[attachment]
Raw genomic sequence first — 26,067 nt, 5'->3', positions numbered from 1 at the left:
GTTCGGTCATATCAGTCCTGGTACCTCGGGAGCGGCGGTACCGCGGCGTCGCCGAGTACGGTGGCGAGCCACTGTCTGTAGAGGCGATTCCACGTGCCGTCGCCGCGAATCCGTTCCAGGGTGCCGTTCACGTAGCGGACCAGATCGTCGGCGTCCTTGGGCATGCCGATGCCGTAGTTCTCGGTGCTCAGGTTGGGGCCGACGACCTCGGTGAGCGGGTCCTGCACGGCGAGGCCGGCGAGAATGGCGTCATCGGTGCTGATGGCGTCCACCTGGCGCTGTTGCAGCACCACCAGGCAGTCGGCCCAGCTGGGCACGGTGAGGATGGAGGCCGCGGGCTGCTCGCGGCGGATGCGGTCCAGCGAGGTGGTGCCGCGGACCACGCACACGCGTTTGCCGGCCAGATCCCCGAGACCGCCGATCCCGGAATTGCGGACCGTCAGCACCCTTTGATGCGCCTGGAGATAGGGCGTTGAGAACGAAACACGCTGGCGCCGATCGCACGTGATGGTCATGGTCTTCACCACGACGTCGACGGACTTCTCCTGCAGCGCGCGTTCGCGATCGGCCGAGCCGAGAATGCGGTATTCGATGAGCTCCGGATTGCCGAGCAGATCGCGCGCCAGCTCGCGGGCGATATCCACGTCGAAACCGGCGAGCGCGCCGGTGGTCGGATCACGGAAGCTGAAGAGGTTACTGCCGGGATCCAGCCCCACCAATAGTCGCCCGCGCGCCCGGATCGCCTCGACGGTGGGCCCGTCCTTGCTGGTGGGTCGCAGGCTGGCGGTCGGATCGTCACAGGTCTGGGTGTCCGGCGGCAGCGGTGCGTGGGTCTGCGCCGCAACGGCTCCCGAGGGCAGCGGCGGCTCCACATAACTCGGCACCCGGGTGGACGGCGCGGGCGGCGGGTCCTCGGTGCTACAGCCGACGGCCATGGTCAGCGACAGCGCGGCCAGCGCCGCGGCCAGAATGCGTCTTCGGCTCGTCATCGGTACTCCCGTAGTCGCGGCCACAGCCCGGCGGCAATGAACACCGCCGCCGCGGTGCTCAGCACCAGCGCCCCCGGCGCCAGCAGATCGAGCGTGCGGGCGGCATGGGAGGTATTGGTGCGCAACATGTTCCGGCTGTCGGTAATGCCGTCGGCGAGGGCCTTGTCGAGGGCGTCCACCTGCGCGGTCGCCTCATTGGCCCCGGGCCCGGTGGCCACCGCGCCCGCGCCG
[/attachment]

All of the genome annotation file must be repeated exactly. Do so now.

Raw genomic sequence first — 26,067 nt, 5'->3', positions numbered from 1 at the left:
GTTCGGTCATATCAGTCCTGGTACCTCGGGAGCGGCGGTACCGCGGCGTCGCCGAGTACGGTGGCGAGCCACTGTCTGTAGAGGCGATTCCACGTGCCGTCGCCGCGAATCCGTTCCAGGGTGCCGTTCACGTAGCGGACCAGATCGTCGGCGTCCTTGGGCATGCCGATGCCGTAGTTCTCGGTGCTCAGGTTGGGGCCGACGACCTCGGTGAGCGGGTCCTGCACGGCGAGGCCGGCGAGAATGGCGTCATCGGTGCTGATGGCGTCCACCTGGCGCTGTTGCAGCACCACCAGGCAGTCGGCCCAGCTGGGCACGGTGAGGATGGAGGCCGCGGGCTGCTCGCGGCGGATGCGGTCCAGCGAGGTGGTGCCGCGGACCACGCACACGCGTTTGCCGGCCAGATCCCCGAGACCGCCGATCCCGGAATTGCGGACCGTCAGCACCCTTTGATGCGCCTGGAGATAGGGCGTTGAGAACGAAACACGCTGGCGCCGATCGCACGTGATGGTCATGGTCTTCACCACGACGTCGACGGACTTCTCCTGCAGCGCGCGTTCGCGATCGGCCGAGCCGAGAATGCGGTATTCGATGAGCTCCGGATTGCCGAGCAGATCGCGCGCCAGCTCGCGGGCGATATCCACGTCGAAACCGGCGAGCGCGCCGGTGGTCGGATCACGGAAGCTGAAGAGGTTACTGCCGGGATCCAGCCCCACCAATAGTCGCCCGCGCGCCCGGATCGCCTCGACGGTGGGCCCGTCCTTGCTGGTGGGTCGCAGGCTGGCGGTCGGATCGTCACAGGTCTGGGTGTCCGGCGGCAGCGGTGCGTGGGTCTGCGCCGCAACGGCTCCCGAGGGCAGCGGCGGCTCCACATAACTCGGCACCCGGGTGGACGGCGCGGGCGGCGGGTCCTCGGTGCTACAGCCGACGGCCATGGTCAGCGACAGCGCGGCCAGCGCCGCGGCCAGAATGCGTCTTCGGCTCGTCATCGGTACTCCCGTAGTCGCGGCCACAGCCCGGCGGCAATGAACACCGCCGCCGCGGTGCTCAGCACCAGCGCCCCCGGCGCCAGCAGATCGAGCGTGCGGGCGGCATGGGAGGTATTGGTGCGCAACATGTTCCGGCTGTCGGTAATGCCGTCGGCGAGGGCCTTGTCGAGGGCGTCCACCTGCGCGGTCGCCTCATTGGCCCCGGGCCCGGTGGCCACCGCGCCCGCGCCG